Martinez v. Chappell

Filing 5

ORDER RECLASSIFYING CASE AND DISMISSING WITH LEAVE TO AMEND. Amended Complaint due by 2/18/2013. Signed by Judge Phyllis J. Hamilton on 1/11/13. (Attachments: # 1 Certificate/Proof of Service)(nah, COURT STAFF) (Filed on 1/11/2013)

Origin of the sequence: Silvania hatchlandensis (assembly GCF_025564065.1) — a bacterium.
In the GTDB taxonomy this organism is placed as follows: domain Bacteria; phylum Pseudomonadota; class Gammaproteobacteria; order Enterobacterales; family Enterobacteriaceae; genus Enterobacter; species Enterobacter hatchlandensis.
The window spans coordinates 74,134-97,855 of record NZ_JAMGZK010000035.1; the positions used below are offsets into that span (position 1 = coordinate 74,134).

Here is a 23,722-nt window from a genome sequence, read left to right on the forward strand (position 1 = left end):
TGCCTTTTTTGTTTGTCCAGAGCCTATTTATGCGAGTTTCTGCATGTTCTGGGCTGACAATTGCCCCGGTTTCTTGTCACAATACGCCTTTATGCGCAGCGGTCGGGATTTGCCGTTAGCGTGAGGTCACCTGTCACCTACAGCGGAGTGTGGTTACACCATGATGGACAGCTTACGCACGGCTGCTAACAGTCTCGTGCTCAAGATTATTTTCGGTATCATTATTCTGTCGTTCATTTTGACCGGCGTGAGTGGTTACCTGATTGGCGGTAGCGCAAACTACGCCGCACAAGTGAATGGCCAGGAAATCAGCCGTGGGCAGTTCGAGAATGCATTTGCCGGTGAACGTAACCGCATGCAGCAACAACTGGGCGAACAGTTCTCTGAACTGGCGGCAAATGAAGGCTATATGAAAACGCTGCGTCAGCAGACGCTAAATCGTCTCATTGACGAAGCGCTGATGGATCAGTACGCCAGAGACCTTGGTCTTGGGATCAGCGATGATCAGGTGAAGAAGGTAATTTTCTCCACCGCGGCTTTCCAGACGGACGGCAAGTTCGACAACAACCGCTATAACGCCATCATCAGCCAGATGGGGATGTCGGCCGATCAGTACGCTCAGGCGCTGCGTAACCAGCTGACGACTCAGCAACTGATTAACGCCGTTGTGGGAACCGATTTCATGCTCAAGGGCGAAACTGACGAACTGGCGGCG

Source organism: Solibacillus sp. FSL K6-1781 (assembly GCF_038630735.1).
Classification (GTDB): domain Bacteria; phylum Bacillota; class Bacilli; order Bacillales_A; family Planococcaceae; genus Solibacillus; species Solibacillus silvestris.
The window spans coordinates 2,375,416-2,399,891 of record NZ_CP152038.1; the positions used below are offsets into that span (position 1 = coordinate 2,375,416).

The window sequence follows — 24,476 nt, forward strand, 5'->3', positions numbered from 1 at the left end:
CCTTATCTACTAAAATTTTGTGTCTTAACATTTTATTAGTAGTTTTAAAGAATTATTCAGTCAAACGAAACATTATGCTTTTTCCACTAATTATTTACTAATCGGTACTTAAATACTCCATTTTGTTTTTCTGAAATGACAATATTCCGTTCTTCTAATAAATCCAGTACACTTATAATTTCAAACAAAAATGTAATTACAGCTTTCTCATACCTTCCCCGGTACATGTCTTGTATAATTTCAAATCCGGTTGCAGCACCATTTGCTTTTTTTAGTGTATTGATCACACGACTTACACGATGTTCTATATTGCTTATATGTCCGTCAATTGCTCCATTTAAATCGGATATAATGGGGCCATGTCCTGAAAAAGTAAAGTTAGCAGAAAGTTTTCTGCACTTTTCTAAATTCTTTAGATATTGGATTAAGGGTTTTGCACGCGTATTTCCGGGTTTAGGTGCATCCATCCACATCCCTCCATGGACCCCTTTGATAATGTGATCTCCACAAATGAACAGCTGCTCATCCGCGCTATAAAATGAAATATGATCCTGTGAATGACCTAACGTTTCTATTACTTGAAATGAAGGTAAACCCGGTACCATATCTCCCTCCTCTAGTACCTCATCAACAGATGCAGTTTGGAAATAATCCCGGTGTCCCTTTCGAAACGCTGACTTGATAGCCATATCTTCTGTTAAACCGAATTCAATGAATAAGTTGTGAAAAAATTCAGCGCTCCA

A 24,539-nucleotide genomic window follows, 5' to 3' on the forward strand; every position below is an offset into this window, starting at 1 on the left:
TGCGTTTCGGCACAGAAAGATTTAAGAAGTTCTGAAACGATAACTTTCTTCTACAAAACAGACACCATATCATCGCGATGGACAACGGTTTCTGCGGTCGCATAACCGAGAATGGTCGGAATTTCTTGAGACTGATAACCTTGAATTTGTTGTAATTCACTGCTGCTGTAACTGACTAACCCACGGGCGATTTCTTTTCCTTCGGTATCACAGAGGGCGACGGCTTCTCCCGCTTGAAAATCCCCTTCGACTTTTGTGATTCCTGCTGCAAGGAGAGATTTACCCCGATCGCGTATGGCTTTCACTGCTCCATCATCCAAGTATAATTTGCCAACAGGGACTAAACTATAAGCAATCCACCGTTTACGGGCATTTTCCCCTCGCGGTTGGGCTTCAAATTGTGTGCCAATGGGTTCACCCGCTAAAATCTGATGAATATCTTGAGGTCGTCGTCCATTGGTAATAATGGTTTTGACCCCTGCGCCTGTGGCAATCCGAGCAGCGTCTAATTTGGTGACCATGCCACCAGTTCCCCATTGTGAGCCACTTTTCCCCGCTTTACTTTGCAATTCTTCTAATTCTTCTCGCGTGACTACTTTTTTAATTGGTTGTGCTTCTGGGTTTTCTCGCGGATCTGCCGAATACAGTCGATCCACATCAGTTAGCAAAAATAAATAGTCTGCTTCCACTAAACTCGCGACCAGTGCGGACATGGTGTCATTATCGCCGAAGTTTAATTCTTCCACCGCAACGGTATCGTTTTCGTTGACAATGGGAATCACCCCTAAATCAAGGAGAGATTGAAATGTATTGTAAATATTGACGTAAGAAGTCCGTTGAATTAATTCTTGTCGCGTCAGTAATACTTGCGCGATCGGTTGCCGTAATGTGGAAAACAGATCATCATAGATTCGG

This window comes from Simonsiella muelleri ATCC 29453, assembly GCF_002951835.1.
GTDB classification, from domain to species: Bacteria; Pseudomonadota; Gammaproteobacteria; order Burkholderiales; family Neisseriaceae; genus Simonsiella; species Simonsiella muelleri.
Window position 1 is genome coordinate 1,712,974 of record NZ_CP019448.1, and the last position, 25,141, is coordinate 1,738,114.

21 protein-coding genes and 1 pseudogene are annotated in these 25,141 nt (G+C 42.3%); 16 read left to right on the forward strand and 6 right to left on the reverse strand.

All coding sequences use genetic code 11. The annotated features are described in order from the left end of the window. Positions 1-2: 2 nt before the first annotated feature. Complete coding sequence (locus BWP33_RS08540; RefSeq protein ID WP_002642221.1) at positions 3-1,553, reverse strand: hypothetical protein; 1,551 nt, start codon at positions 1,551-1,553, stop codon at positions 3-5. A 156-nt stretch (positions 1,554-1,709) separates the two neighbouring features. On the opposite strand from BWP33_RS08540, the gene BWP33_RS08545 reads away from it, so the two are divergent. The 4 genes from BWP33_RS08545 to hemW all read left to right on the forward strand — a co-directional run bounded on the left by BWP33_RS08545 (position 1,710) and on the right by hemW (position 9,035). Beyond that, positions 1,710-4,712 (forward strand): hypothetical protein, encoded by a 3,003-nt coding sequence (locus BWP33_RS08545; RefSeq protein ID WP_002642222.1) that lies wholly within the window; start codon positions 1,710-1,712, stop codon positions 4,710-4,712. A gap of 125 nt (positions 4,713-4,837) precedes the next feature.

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1 2 3 UNITED STATES DISTRICT COURT 4 NORTHERN DISTRICT OF CALIFORNIA 5 OAKLAND DIVISION 6 7 SANTIAGO MARTINEZ, Plaintiff, 8 vs. 9 ORDER RECLASSIFYING CASE AND DISMISSING WITH LEAVE TO AMEND KEVIN R. CHAPPELL, Defendant. 11 For the Northern District of California United States District Court 10 No. C 12-6164 PJH (PR) / 12 13 This case was opened when Martinez filed a habeas petition with the court pursuant 14 to 28 U.S.C. § 2254. However, a review of the petition indicates that plaintiff is raising 15 claims regarding prison conditions, therefore the clerk shall reclassify the case on the 16 docket as a civil rights case, 42 U.S.C. § 1983. Plaintiff has been granted leave to proceed 17 in forma pauperis in a separate order. 18 19 20 DISCUSSION A. Standard of Review Federal courts must engage in a preliminary screening of cases in which prisoners 21 seek redress from a governmental entity or officer or employee of a governmental entity. 22 28 U.S.C. § 1915A(a). In its review the court must identify any cognizable claims, and 23 dismiss any claims which are frivolous, malicious, fail to state a claim upon which relief may 24 be granted, or seek monetary relief from a defendant who is immune from such relief. Id. at 25 1915A(b)(1),(2). Pro se pleadings must be liberally construed. Balistreri v. Pacifica Police 26 Dep't, 901 F.2d 696, 699 (9th Cir. 1990). 27 28 Federal Rule of Civil Procedure 8(a)(2) requires only "a short and plain statement of the claim showing that the pleader is entitled to relief." "Specific facts are not necessary; 1 the statement need only '"give the defendant fair notice of what the . . . . claim is and the 2 grounds upon which it rests."'" Erickson v. Pardus, 551 U.S. 89, 93 (2007) (citations 3 omitted). Although in order to state a claim a complaint “does not need detailed factual 4 allegations, . . . a plaintiff's obligation to provide the 'grounds’ of his 'entitle[ment] to relief' 5 requires more than labels and conclusions, and a formulaic recitation of the elements of a 6 cause of action will not do. . . . Factual allegations must be enough to raise a right to relief 7 above the speculative level." Bell Atlantic Corp. v. Twombly, 550 U.S. 544, 555 (2007) 8 (citations omitted). A complaint must proffer "enough facts to state a claim to relief that is 9 plausible on its face." Id. at 570. The United States Supreme Court has recently explained the “plausible on its face” standard of Twombly: “While legal conclusions can provide the 11 For the Northern District of California United States District Court 10 framework of a complaint, they must be supported by factual allegations. When there are 12 well-pleaded factual allegations, a court should assume their veracity and then determine 13 whether they plausibly give rise to an entitlement to relief.” Ashcroft v. Iqbal, 129 S.Ct. 14 1937, 1950 (2009). 15 To state a claim under 42 U.S.C. § 1983, a plaintiff must allege two essential 16 elements: (1) that a right secured by the Constitution or laws of the United States was 17 violated, and (2) that the alleged deprivation was committed by a person acting under the 18 color of state law. West v. Atkins, 487 U.S. 42, 48 (1988). 19 B. Legal Claims 20 Plaintiff alleges that seizure medication has been denied to him which is causing 21 back-locks, insomnia and depression. Plaintiff provides no specific details regarding his 22 medical condition that requires this medication or even the type of medication at issue. 23 Plaintiff has also failed to identify any specific defendants who have denied him the 24 medication. 25 Medical claims like the one presented by plaintiff are actionable under section 1983 26 only if plaintiff is able to allege facts plausibly asserting that he was the victim of deliberate 27 indifference to a serious medical need, a violation of the Eighth Amendment's proscription 28 against cruel and unusual punishment. See Estelle v. Gamble, 429 U.S. 97, 104 (1976); 2 1 McGuckin v. Smith, 974 F.2d 1050, 1059 (9th Cir. 1992), overruled on other grounds, WMX 2 Technologies, Inc. v. Miller, 104 F.3d 1133, 1136 (9th Cir. 1997) (en banc). The complaint 3 will be dismissed with leave to amend, for plaintiff to identify specific defendants and 4 describe how they were deliberately indifferent to his serious medical needs in more detail. 5 CONCLUSION 6 7 1. The clerk shall reclassify this case as a civil rights case brought pursuant to 42 U.S.C. § 1983. standards set forth above. The amended complaint must be filed no later than February 10 18, 2013, and must include the caption and civil case number used in this order and the 11 For the Northern District of California 2. The complaint is DISMISSED with leave to amend in accordance with the 9 United States District Court 8 words AMENDED COMPLAINT on the first page. Because an amended complaint 12 completely replaces the original complaint, plaintiff must include in it all the claims he 13 wishes to present. See Ferdik v. Bonzelet, 963 F.2d 1258, 1262 (9th Cir. 1992). He may 14 not incorporate material from the original complaint by reference. Failure to amend within 15 the designated time will result in the dismissal of these claims. 16 3. It is the plaintiff's responsibility to prosecute this case. Plaintiff must keep the 17 court informed of any change of address by filing a separate paper with the clerk headed 18 “Notice of Change of Address,” and must comply with the court's orders in a timely fashion. 19 Failure to do so may result in the dismissal of this action for failure to prosecute pursuant to 20 Federal Rule of Civil Procedure 41(b). 21 22 IT IS SO ORDERED. Dated: January 11, 2013. PHYLLIS J. HAMILTON United States District Judge 23 24 G:\PRO-SE\PJH\CR.12\Martinez6164.dwlta.wpd 25 26 27 28 3